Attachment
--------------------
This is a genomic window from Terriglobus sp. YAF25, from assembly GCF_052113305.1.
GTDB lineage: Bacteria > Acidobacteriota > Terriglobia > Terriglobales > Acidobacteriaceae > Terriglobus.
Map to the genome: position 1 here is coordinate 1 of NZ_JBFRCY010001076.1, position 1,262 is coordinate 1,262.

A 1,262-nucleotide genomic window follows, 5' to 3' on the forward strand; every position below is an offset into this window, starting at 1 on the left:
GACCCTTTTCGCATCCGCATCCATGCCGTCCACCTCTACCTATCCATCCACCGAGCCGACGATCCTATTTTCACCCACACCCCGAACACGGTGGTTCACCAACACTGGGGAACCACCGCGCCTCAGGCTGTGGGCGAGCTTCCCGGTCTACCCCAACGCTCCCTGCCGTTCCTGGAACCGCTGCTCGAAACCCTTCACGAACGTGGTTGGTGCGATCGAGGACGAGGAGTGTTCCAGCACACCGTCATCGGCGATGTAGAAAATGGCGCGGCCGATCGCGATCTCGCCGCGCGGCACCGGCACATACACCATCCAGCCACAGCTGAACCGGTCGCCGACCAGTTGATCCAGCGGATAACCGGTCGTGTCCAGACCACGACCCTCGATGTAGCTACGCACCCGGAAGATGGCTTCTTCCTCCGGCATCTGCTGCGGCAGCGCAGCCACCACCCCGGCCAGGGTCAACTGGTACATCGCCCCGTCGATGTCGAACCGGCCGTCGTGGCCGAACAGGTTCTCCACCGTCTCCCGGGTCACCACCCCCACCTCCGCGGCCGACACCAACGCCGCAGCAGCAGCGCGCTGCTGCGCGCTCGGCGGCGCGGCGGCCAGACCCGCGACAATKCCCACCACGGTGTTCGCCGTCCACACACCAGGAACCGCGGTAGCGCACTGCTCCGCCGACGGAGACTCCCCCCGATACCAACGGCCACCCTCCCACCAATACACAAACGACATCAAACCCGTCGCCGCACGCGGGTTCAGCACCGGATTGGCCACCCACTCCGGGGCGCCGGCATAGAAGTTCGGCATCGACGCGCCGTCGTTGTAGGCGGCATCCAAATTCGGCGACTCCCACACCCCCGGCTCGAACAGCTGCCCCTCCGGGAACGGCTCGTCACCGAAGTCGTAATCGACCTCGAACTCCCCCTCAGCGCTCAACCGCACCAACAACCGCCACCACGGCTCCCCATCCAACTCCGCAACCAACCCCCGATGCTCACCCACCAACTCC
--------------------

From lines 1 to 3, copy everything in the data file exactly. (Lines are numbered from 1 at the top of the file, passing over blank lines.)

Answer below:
This is a genomic window from Terriglobus sp. YAF25, from assembly GCF_052113305.1.
GTDB lineage: Bacteria > Acidobacteriota > Terriglobia > Terriglobales > Acidobacteriaceae > Terriglobus.
Map to the genome: position 1 here is coordinate 1 of NZ_JBFRCY010001076.1, position 1,262 is coordinate 1,262.